##STR00072##

In the above general formula (12), "Ar.sup.5" represents a naphthalene ring, an anthracene ring, a pyrene ring and substitution products of the rings, or a pyridine ring, a furan ring, and a thiophene ring; "R.sup.24" represents an alkyl group, a phenyl group, or a benzyl group.

For the compound represented by the above general formula (12), for example, the following can be listed: 4-diethylaminostyryl-p-carboxaldehyde-1-methyl-1-phenylhydrazone, 4-methoxynaphthalene-1-carboxaldehyde-1-benzyl-1-phenylhydrazone, and the like.

##STR00073##

In the general formula (13), "R.sup.25" represents an alkyl group, a benzyl group, a phenyl group, or a naphthyl group; "R.sup.26" represents a hydrogen atom, an alkyl group containing 1 carbon atom to 3 carbon atoms, an alkoxy group containing 1 carbon atom to 3 carbon atoms, a dialkylamino group, a diaralkyl amino group, or a diarylamino group; "n" represents an integer ranging from 1 to 4. If the "n" is 2 or greater, "R.sup.26" may be the same or different. "R.sup.27" represents a hydrogen atom or a methoxy group.

For the compound represented by the above general formula (13), for example, the following can be listed: 4-methoxybenzaldehyde 1-methyl-1-phenylhydrazone, 2,4-dimethoxybenzaldehyde 1-benzyl-1-phenylhydrazone, 4-diethylaminobenzaldehyde 1,1-diphenylhydrazone, 4-methoxybenzaldehyde 1-(4-methoxy)phenylhydrazone, 4-diphenylaminobenzaldehyde 1-benzyl-1-phenylhydrazone, 4-dibenzylaminobenzaldehyde 1,1-diphenylhydrazone, and the like.

##STR00074##

In the above general formula (14), "R.sup.28" represents an alkyl group containing 1 to 11 carbon atoms, a substituted or unsubstituted phenyl group, or a heterocyclic group; "R.sup.29" and "R.sup.30," which may be the same or different, represent a hydrogen atom, an alkyl group containing 1 to 4 carbon atoms, a hydroxyalkyl group, a chloroalkyl group, or a substituted or unsubstituted aralkyl group. The "R.sup.29" and "R.sup.30" may be joined together to form a heterocyclic ring containing nitrogen. "R.sup.31," which may be the same or different, represents a hydrogen atom, an alkyl group containing 1 to 4 carbon atoms, an alkoxy group, or a halogen atom.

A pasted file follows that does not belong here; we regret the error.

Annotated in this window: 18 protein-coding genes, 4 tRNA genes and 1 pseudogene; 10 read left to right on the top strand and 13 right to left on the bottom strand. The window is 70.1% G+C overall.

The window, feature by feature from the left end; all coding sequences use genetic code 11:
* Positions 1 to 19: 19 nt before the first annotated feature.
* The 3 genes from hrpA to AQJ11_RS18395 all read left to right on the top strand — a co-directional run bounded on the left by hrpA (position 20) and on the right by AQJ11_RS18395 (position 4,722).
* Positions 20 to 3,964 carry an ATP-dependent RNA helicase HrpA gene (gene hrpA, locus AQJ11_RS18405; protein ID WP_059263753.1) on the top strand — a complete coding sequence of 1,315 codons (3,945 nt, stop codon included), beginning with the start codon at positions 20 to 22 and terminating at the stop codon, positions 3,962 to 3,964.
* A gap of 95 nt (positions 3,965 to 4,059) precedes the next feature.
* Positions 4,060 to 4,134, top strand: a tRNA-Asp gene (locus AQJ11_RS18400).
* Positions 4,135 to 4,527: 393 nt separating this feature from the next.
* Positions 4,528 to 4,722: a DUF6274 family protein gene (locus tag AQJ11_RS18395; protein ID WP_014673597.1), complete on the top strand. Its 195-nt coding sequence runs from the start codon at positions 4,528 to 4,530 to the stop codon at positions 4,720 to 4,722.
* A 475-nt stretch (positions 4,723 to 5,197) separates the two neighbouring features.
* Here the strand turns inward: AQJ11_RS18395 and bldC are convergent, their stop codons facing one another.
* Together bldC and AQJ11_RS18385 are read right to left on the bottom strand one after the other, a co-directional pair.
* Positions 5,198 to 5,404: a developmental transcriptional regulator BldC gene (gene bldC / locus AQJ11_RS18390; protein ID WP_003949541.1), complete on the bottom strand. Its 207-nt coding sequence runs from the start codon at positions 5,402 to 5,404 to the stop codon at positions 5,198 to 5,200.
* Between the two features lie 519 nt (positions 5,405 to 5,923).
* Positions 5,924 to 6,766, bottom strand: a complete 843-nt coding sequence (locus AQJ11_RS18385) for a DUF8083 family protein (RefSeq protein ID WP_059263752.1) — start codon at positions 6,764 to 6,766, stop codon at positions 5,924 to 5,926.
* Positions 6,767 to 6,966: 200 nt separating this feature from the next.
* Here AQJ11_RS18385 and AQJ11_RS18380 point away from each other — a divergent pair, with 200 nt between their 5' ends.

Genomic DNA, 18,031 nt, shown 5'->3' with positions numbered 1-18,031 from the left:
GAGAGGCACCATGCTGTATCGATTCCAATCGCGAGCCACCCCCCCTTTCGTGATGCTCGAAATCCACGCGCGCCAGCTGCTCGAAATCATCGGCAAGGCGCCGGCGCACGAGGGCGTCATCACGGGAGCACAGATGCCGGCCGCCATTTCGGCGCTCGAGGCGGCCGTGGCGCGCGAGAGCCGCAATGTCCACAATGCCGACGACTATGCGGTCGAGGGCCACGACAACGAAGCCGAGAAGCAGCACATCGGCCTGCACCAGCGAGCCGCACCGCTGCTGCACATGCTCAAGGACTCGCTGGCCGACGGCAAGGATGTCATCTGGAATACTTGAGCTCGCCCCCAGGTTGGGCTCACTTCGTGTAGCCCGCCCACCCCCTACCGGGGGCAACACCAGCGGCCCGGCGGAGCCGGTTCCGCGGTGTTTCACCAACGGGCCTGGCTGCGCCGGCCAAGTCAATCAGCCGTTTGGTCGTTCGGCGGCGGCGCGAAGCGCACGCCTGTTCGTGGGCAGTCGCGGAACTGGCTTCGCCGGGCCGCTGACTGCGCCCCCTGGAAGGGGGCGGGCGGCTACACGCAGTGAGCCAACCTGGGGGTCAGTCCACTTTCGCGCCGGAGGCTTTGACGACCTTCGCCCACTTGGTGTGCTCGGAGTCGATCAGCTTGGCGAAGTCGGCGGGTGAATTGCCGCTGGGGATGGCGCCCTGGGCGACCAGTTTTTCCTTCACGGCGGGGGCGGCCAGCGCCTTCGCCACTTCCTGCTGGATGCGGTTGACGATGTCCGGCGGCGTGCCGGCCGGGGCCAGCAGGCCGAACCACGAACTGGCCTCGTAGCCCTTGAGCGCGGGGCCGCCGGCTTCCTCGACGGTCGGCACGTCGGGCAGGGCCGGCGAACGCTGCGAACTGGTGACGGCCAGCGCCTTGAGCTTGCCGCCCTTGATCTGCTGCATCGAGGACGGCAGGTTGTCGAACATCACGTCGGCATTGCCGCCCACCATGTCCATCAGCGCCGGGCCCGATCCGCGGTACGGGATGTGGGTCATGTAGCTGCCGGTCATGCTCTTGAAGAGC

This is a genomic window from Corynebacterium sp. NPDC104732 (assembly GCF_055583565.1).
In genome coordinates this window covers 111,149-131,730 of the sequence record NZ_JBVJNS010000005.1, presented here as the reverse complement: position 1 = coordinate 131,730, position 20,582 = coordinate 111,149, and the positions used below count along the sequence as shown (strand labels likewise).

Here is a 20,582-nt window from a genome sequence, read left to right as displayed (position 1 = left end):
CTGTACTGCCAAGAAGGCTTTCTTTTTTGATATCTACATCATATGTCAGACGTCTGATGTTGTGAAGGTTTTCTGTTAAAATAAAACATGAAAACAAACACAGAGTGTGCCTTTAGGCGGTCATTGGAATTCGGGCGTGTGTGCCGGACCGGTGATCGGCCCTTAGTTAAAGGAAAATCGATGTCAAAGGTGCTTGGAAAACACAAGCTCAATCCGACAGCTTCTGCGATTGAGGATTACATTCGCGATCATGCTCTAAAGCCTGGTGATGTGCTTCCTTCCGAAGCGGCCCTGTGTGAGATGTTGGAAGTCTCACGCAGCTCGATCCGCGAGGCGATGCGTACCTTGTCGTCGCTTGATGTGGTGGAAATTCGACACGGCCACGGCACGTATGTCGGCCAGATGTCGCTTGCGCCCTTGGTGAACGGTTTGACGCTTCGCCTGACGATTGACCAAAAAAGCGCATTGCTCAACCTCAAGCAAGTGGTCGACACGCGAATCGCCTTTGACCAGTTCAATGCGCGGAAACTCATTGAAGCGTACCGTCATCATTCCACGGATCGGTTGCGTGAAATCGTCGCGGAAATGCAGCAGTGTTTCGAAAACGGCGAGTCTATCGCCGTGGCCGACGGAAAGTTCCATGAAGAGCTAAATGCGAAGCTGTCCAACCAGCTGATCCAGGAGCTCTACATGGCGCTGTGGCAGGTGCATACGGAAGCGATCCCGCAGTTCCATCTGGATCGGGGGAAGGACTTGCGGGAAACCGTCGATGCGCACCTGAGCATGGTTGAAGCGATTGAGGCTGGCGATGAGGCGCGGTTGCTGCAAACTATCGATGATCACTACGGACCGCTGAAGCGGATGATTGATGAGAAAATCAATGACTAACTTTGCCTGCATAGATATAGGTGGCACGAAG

For the compound represented by the above general formula (14), for example, the following can be listed: 1,1-bis(4-dibenzylamino phenyl) propane, tris(4-diethylaminophenyl)methane, 1,1-bis(4-dibenzylamino phenyl)propane, 2,2'-dimethyl-4,4'-bis(diethylamino)-triphenylmethane, and the like.

##STR00075##

In the above general formula (15), "R.sup.32" represents a hydrogen atom or a halogen atom; "Ar.sup.6" represents a substituted or unsubstituted phenyl group, a naphthyl group, an anthryl group, or a carbazolyl group.

For the compound represented by the above general formula (15), for example, the following can be listed: 9-(4-diethylaminostyryl)anthracene, 9-bromo-10-(4-diethylaminostyryl)anthracene, and the like.

##STR00076##

In the above general formula (16), "R.sup.33" represents a hydrogen atom, a halogen atom, a cyano group, an alkoxy group containing 1 to 4 carbon atoms, or an alkyl group containing 1 to 4 carbon atoms; "Ar.sup.7" represents the above general formula (17) or (18).

##STR00077##